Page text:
Pat Summerall died this past week at the age of 82. Most know Summerall as one of the great TV Network play-by-play guys, but you have to be up there in years to remember him as football player, and a pretty good one at that, so let's let the picture here depict him in his playing days. He retired as a player after the 1961 season, and became a play-by-play guy, not a color analyst. He soon became the #1 guy in the NFL rotation for CBS, teaming first with Tom Brookshier and later with John Madden, and moved to Fox when they swooped up the NFL rights from CBS. He was a calm voice who let the pictures do the talking when telecasting a game. Wish more broadcasters did the same. He was also the voice of US Open tennis on CBS, and more significantly, golf on CBS. Who can forget him on the golf telecasts teasing the upcoming programming for the evening on CBS: "Tonight following your local news, Sixty Minutes, followed by Murder...(long pause)...She Wrote."
Summerall's full name was George Allen Summerall. A placekicker in the NFL, he supposedly picked up the name for which he was know because of the frequent listings in NFL box scores of "PAT - Summerall". That story probably isn't true, but ti should be!
As someone said, if you heard Summerall doing the broadcast, you knew it was a big event.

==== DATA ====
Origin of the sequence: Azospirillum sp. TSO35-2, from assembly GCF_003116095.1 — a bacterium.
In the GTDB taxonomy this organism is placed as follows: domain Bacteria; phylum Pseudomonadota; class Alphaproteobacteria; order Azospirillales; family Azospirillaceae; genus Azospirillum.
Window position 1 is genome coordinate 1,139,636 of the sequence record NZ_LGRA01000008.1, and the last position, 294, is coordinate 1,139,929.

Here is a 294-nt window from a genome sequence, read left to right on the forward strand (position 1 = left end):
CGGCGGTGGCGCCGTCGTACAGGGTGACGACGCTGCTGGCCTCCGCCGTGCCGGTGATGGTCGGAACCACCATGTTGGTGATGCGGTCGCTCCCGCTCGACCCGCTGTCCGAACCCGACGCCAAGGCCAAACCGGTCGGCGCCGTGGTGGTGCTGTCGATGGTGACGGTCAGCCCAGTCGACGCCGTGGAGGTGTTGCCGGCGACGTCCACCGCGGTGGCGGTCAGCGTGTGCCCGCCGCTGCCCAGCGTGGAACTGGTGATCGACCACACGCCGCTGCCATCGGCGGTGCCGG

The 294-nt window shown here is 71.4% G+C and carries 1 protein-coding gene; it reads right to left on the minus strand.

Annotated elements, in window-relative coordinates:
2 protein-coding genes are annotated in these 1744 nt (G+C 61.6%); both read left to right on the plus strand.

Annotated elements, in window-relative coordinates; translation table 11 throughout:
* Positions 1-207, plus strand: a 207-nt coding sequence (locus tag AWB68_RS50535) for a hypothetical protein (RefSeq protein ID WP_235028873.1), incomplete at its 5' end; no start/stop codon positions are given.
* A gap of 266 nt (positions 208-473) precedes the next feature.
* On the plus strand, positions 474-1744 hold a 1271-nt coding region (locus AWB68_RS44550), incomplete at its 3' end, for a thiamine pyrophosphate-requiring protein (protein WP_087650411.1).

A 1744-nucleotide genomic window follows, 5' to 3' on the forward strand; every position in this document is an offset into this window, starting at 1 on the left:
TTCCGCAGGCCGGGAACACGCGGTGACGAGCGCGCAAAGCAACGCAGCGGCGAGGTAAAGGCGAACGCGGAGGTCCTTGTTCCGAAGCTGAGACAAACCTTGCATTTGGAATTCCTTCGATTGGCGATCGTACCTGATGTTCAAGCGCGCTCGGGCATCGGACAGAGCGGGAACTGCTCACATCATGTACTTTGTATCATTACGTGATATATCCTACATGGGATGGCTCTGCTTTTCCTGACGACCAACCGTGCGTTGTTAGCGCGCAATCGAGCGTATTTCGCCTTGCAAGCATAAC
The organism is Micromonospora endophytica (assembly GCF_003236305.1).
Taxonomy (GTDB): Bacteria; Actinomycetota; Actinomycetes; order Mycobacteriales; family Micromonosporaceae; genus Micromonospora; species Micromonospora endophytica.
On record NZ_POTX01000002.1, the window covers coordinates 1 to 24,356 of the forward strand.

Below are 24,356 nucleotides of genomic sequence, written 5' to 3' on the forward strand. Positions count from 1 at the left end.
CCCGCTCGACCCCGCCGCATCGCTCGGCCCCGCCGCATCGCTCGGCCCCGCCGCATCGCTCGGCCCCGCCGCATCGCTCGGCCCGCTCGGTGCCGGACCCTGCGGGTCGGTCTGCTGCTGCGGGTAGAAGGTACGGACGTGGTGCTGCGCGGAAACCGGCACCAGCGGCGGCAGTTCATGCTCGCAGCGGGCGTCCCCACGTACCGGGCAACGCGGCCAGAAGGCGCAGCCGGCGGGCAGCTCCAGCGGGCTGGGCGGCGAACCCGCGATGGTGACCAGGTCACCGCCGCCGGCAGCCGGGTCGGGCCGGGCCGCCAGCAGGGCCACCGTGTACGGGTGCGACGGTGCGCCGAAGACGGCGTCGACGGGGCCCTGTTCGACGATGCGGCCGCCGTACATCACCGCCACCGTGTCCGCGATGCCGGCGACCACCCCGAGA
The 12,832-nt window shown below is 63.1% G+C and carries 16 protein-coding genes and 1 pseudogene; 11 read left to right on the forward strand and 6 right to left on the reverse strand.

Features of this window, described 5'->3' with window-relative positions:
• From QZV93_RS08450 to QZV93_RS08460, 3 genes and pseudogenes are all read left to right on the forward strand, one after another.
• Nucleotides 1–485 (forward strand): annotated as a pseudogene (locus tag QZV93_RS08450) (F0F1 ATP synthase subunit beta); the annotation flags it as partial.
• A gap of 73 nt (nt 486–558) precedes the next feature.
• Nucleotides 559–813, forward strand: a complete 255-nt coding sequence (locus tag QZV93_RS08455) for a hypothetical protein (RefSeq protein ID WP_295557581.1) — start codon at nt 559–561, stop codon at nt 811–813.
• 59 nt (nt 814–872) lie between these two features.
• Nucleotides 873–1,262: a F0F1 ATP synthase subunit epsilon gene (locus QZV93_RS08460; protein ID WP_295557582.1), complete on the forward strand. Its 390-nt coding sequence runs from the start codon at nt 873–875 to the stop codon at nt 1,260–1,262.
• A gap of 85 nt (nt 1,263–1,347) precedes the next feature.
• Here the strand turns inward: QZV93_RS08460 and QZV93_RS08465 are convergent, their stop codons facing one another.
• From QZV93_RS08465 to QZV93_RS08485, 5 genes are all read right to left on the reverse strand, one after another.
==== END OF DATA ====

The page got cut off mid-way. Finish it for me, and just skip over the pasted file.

Perhaps less notable was the death of actor Frank Bank at the age of 71. Actually, Bank was no longer an actor, but as a teenager, he played Clarence "Lumpy" Rutherford, one of the pals of Wally Cleaver on "Leave It To Beaver". According to the obituary, and obituaries can be the most interesting things to read in the paper sometimes, Bank left acting after his teenage years, went to college, and became somewhat of a whiz in the stocks-and-bonds/financial planning field. He earned a six figure income in that field, and handled the finances of many of his old acting colleagues, including Barbara (June Cleaver) Billingsly. Interestingly enough, he never talked about his youthful days as an actor on one of TV's biggest hit shows, and his own children were unaware of his past until they were well into their teens themselves.
RIP Pat Summerall and Frank Bank